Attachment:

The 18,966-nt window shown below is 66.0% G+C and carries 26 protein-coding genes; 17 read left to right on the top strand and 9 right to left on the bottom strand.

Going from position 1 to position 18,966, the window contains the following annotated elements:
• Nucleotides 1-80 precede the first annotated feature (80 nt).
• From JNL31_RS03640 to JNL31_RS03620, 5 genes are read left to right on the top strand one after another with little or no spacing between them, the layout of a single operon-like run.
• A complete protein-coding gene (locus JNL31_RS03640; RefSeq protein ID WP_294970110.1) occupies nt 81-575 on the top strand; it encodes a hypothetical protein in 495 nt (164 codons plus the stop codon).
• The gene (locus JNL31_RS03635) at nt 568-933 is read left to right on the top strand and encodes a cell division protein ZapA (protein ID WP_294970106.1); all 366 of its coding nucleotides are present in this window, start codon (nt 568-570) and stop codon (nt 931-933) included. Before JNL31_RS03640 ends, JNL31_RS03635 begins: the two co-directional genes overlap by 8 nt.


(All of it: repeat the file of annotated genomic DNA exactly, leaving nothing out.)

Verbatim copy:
The 18,966-nt window shown below is 66.0% G+C and carries 26 protein-coding genes; 17 read left to right on the top strand and 9 right to left on the bottom strand.

Going from position 1 to position 18,966, the window contains the following annotated elements:
• Nucleotides 1-80 precede the first annotated feature (80 nt).
• From JNL31_RS03640 to JNL31_RS03620, 5 genes are read left to right on the top strand one after another with little or no spacing between them, the layout of a single operon-like run.
• A complete protein-coding gene (locus JNL31_RS03640; RefSeq protein ID WP_294970110.1) occupies nt 81-575 on the top strand; it encodes a hypothetical protein in 495 nt (164 codons plus the stop codon).
• The gene (locus JNL31_RS03635) at nt 568-933 is read left to right on the top strand and encodes a cell division protein ZapA (protein ID WP_294970106.1); all 366 of its coding nucleotides are present in this window, start codon (nt 568-570) and stop codon (nt 931-933) included. Before JNL31_RS03640 ends, JNL31_RS03635 begins: the two co-directional genes overlap by 8 nt.